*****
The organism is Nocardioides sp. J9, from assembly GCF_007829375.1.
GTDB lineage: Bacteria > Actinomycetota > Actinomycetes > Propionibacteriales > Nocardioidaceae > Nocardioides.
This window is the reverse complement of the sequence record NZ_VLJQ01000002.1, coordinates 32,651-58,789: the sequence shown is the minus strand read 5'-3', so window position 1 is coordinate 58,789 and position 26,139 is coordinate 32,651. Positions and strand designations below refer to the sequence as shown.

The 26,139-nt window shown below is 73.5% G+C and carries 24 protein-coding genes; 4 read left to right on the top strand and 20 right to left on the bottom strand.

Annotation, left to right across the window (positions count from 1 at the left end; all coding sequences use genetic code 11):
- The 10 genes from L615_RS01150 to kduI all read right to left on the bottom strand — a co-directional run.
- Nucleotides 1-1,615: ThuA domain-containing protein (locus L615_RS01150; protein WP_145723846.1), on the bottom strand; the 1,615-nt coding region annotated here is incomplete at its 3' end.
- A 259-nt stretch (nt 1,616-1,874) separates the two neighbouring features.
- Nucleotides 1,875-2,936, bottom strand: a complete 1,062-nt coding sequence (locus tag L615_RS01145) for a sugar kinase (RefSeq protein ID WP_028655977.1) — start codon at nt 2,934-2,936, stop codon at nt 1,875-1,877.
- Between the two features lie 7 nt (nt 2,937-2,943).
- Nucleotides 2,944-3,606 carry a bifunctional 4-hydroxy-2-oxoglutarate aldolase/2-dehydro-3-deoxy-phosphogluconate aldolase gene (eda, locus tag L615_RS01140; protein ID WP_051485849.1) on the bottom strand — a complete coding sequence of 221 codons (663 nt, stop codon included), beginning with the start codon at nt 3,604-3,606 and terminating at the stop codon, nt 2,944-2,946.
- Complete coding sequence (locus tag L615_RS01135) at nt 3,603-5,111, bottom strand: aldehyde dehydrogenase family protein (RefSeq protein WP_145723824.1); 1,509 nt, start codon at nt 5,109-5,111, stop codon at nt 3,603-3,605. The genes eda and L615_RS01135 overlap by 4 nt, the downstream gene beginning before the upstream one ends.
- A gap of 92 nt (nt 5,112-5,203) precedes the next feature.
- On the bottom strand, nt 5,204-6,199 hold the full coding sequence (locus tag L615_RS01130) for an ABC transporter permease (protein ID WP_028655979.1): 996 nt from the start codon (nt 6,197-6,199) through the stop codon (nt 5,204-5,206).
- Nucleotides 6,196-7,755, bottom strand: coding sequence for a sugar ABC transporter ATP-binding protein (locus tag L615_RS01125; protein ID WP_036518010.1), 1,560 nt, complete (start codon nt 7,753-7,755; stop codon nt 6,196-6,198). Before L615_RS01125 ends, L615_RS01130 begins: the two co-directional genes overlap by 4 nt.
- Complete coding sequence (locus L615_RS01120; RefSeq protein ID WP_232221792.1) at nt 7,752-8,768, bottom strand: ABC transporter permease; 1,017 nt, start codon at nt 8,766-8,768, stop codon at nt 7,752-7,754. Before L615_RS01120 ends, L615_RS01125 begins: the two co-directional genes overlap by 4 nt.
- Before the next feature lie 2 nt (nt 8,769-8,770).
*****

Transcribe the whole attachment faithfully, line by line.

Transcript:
The organism is Nocardioides sp. J9, from assembly GCF_007829375.1.
GTDB lineage: Bacteria > Actinomycetota > Actinomycetes > Propionibacteriales > Nocardioidaceae > Nocardioides.
This window is the reverse complement of the sequence record NZ_VLJQ01000002.1, coordinates 32,651-58,789: the sequence shown is the minus strand read 5'-3', so window position 1 is coordinate 58,789 and position 26,139 is coordinate 32,651. Positions and strand designations below refer to the sequence as shown.

The 26,139-nt window shown below is 73.5% G+C and carries 24 protein-coding genes; 4 read left to right on the top strand and 20 right to left on the bottom strand.

Annotation, left to right across the window (positions count from 1 at the left end; all coding sequences use genetic code 11):
- The 10 genes from L615_RS01150 to kduI all read right to left on the bottom strand — a co-directional run.
- Nucleotides 1-1,615: ThuA domain-containing protein (locus L615_RS01150; protein WP_145723846.1), on the bottom strand; the 1,615-nt coding region annotated here is incomplete at its 3' end.
- A 259-nt stretch (nt 1,616-1,874) separates the two neighbouring features.
- Nucleotides 1,875-2,936, bottom strand: a complete 1,062-nt coding sequence (locus tag L615_RS01145) for a sugar kinase (RefSeq protein ID WP_028655977.1) — start codon at nt 2,934-2,936, stop codon at nt 1,875-1,877.
- Between the two features lie 7 nt (nt 2,937-2,943).
- Nucleotides 2,944-3,606 carry a bifunctional 4-hydroxy-2-oxoglutarate aldolase/2-dehydro-3-deoxy-phosphogluconate aldolase gene (eda, locus tag L615_RS01140; protein ID WP_051485849.1) on the bottom strand — a complete coding sequence of 221 codons (663 nt, stop codon included), beginning with the start codon at nt 3,604-3,606 and terminating at the stop codon, nt 2,944-2,946.
- Complete coding sequence (locus tag L615_RS01135) at nt 3,603-5,111, bottom strand: aldehyde dehydrogenase family protein (RefSeq protein WP_145723824.1); 1,509 nt, start codon at nt 5,109-5,111, stop codon at nt 3,603-3,605. The genes eda and L615_RS01135 overlap by 4 nt, the downstream gene beginning before the upstream one ends.
- A gap of 92 nt (nt 5,112-5,203) precedes the next feature.
- On the bottom strand, nt 5,204-6,199 hold the full coding sequence (locus tag L615_RS01130) for an ABC transporter permease (protein ID WP_028655979.1): 996 nt from the start codon (nt 6,197-6,199) through the stop codon (nt 5,204-5,206).
- Nucleotides 6,196-7,755, bottom strand: coding sequence for a sugar ABC transporter ATP-binding protein (locus tag L615_RS01125; protein ID WP_036518010.1), 1,560 nt, complete (start codon nt 7,753-7,755; stop codon nt 6,196-6,198). Before L615_RS01125 ends, L615_RS01130 begins: the two co-directional genes overlap by 4 nt.
- Complete coding sequence (locus L615_RS01120; RefSeq protein ID WP_232221792.1) at nt 7,752-8,768, bottom strand: ABC transporter permease; 1,017 nt, start codon at nt 8,766-8,768, stop codon at nt 7,752-7,754. Before L615_RS01120 ends, L615_RS01125 begins: the two co-directional genes overlap by 4 nt.
- Before the next feature lie 2 nt (nt 8,769-8,770).